Brown dwarfs are not at all the way Planet X people describe.A brown dwarf is an object that is something bigger than a planet, but smaller than a star. An object with more than about 0.077 times the Sun's mass (about 80 times Jupiter's mass) will ignite nuclear fusion in the core, making it a full-blown star. The lower mass limit is somewhat less clear, but we can safely say that Jupiter is below it. Even if we call Jupiter a brown dwarf, it is still far larger than what Nancy Lieder and Mark Hazlewood say is the mass and diameter of Planet X. Nancy says it's 4 times the radius of Earth (Jupiter is 11 times Earth's radius) and about 20 times as massive (Jupiter is 310 times as massive as the Earth). Hazlewood's claims are similar. Neither of them describe anything even close to a brown dwarf.
Also, even an old, dim brown dwarf puts out light. A typical dim brown dwarf would still be a very bright object if it were anywhere near the inner solar system, or even located way out beyond Pluto. I even show my math! Remember too that a brown dwarf will still reflect sunlight (like Jupiter and the other planets do), making it even brighter. So if Planet X were a brown dwarf, it would have been obvious in the sky years ago.Using the term to describe Planet X is simply wrong. I suspect they might use the term to sound more scientific, but again, as always, they wind up making themselves look foolish.
Conclusion: Nancy Lieder and Mark Hazlewood do not understand brown dwarfs at all, and saying Planet X is a brown dwarf is actually further evidence that they don't know what they are talking about, and that Planet X doesn't exist.
Observatories are not being closed suspiciously.Many of the PXPs (notably Mr. Hazlewood) have been claiming that observatories around the world are being closed "suspiciously" (ever noticed how nothing can just happen in a conspiracy theory?). They claim to have a long list of them, though I have yet to see them actually post such a list. They do mention such observatories as Griffith in Los Angeles. Why are they closing? Because, claim the PXPs, they don't want the public to see Planet X through these observatories. If the public demands to see this planet through the powerful telescopes, then the jig, as they say, is up. So the government is closing them down.
But this makes no sense whatsoever. First, as I have shown, Planet X, if it existed, would be a pretty bright object. If we believe Nancy Lieder, then it should be so bright it would be visible even if you wear sunglasses. Mark Hazlewood claims it's still far away, but even if it were years away, it would be easily spotted in a telescope of very modest size; certainly in the range of thousands of amateur instruments. So closing public observatories makes no sense.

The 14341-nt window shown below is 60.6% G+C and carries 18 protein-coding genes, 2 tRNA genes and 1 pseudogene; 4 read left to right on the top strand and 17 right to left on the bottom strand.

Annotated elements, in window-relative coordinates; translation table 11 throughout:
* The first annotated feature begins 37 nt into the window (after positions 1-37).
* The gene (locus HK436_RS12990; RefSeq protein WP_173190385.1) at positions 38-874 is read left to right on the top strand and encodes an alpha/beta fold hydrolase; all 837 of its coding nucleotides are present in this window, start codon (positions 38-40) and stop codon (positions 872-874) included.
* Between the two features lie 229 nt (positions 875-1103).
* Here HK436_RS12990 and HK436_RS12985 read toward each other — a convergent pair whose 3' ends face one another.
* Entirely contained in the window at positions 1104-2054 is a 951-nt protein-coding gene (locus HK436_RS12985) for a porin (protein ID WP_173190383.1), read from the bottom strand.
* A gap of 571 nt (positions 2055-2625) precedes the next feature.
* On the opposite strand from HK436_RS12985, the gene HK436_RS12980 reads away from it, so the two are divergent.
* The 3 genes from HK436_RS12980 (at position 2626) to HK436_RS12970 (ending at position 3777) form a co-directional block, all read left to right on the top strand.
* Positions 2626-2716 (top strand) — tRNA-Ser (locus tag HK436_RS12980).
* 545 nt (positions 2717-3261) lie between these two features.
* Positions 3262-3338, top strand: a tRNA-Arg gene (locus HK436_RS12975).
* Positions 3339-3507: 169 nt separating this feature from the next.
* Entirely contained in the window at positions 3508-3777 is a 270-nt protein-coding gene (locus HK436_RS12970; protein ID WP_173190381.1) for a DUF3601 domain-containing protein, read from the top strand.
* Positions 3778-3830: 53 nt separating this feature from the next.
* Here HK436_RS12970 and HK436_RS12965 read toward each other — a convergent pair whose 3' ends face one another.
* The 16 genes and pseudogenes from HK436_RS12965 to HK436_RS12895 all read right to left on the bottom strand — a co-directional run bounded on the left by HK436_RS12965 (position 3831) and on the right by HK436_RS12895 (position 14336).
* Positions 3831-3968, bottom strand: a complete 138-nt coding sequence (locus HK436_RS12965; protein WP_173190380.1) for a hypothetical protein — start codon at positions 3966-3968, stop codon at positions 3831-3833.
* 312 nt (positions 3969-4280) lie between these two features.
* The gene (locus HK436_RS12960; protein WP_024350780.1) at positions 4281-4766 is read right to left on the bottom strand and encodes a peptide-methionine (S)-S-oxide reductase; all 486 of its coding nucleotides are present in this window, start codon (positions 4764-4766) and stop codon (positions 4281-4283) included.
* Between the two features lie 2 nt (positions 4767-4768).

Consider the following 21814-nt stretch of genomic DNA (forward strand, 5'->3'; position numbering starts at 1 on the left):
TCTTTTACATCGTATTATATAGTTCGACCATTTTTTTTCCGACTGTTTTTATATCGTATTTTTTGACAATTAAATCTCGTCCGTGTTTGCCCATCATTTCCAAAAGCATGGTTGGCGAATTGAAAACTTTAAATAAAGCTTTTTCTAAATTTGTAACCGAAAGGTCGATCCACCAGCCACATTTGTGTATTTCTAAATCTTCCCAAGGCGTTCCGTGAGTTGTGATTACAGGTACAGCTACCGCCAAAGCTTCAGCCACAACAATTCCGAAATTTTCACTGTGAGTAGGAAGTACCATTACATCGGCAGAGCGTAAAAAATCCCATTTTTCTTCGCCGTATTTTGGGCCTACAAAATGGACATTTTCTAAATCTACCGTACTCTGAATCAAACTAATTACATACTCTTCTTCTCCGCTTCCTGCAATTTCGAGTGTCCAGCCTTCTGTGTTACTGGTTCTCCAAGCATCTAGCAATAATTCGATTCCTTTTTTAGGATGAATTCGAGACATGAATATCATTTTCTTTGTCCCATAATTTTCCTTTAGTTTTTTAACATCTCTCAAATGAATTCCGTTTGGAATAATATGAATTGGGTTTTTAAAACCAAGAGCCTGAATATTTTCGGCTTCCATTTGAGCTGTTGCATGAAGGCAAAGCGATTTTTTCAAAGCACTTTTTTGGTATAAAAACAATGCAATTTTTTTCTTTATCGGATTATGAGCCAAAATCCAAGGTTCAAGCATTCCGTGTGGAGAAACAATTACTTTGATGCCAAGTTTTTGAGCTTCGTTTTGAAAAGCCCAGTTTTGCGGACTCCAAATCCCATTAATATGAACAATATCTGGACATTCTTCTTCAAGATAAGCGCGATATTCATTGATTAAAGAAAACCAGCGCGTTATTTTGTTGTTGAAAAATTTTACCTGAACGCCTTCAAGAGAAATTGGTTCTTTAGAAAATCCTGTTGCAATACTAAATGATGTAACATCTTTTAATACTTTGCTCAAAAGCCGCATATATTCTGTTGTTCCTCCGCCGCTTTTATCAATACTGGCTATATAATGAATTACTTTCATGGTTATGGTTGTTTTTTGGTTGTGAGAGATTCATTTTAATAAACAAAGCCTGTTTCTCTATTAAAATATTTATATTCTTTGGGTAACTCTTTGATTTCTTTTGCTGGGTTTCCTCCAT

Moreover, the only way to keep this quiet would be to close all telescopes with public access. Every single one. Yet there are hundreds of observatories still open. I recently used some 'scopes at the Buehler Observatory in Fort Lauderdale, for example, when it was open for public night. Chabot Space and Science Center in Oakland, California, has several telescopes the public can use. The list goes on for hundreds of observatories that are not only open, but actively showing the skies to the public.
I expect PXPs will then claim that the observatories remaining open simply won't show Planet X to the public. Then why close any at all? Again, it makes no sense. Either all observatories get closed, or none does. They might claim that only observatories with big enough 'scopes were shut down, but that's not true. Plenty of observatories with pretty big 'scopes remain open.Conclusion: Observatories are indeed closing, but only for renovation. Plenty of observatories with public access and large telescopes remain open. Therefore there is no government conspiracy to close telescopes down to prevent people from seeing Planet X.
The pictures that have been posted are either outright fakes or being misinterpreted.
Some are such simple misinterpretations that it's hard to believe people don't understand what they are seeing. There are several examples of what have been called "second suns", which supposedly show Planet X as a reddish disk near the Sun. Here's a good one from Ms. Lieder's site. But it's clearly an internal reflection; the sunlight bouncing off the lenses inside the camera. The giveaway is how it moves from picture to picture as the camera itself is moved and rotated. A regular contributor to the Bad Astronomy Bulletin Board who goes by the name "Deepspacegirl" has a website which shows a similar picture taken in 2002! Obviously, it's not Planet X.
Some of Ms. Lieder's acolytes have gone out and taken digital images of the night sky through telescopes, and claimed to have found Planet X. They are wrong. Digital images are not as simply processed as a roll of film, and in fact takes weeks of training to understand the details. I studied digital cameras for years working on Hubble data, and have a pretty good insight into this. The basic problem with Ms. Lieder's images is in how the calibration data were processed. Unlike a point-and-shoot camera, an astronomical detector needs lots of pictures taken under controlled circumstances so that you can understand what is real in the image and what isn't. I bet you can see where this is going.